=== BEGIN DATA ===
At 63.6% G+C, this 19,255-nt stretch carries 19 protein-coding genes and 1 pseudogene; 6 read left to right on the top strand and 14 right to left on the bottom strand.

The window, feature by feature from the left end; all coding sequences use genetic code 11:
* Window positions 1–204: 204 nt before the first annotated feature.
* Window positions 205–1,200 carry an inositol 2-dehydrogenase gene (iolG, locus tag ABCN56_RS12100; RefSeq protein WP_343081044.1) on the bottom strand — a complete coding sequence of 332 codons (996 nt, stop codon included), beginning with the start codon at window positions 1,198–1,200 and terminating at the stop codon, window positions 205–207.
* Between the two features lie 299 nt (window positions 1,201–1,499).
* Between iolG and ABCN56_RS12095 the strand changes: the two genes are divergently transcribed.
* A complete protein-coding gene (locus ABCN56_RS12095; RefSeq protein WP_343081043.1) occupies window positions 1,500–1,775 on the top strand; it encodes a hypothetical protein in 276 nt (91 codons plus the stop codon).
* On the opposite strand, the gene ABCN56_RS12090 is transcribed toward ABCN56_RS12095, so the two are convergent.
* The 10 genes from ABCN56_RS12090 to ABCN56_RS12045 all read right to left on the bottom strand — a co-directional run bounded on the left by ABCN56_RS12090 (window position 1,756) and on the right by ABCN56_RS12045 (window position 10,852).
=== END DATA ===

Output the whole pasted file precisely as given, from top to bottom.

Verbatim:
At 63.6% G+C, this 19,255-nt stretch carries 19 protein-coding genes and 1 pseudogene; 6 read left to right on the top strand and 14 right to left on the bottom strand.

The window, feature by feature from the left end; all coding sequences use genetic code 11:
* Window positions 1–204: 204 nt before the first annotated feature.
* Window positions 205–1,200 carry an inositol 2-dehydrogenase gene (iolG, locus tag ABCN56_RS12100; RefSeq protein WP_343081044.1) on the bottom strand — a complete coding sequence of 332 codons (996 nt, stop codon included), beginning with the start codon at window positions 1,198–1,200 and terminating at the stop codon, window positions 205–207.
* Between the two features lie 299 nt (window positions 1,201–1,499).
* Between iolG and ABCN56_RS12095 the strand changes: the two genes are divergently transcribed.
* A complete protein-coding gene (locus ABCN56_RS12095; RefSeq protein WP_343081043.1) occupies window positions 1,500–1,775 on the top strand; it encodes a hypothetical protein in 276 nt (91 codons plus the stop codon).
* On the opposite strand, the gene ABCN56_RS12090 is transcribed toward ABCN56_RS12095, so the two are convergent.
* The 10 genes from ABCN56_RS12090 to ABCN56_RS12045 all read right to left on the bottom strand — a co-directional run bounded on the left by ABCN56_RS12090 (window position 1,756) and on the right by ABCN56_RS12045 (window position 10,852).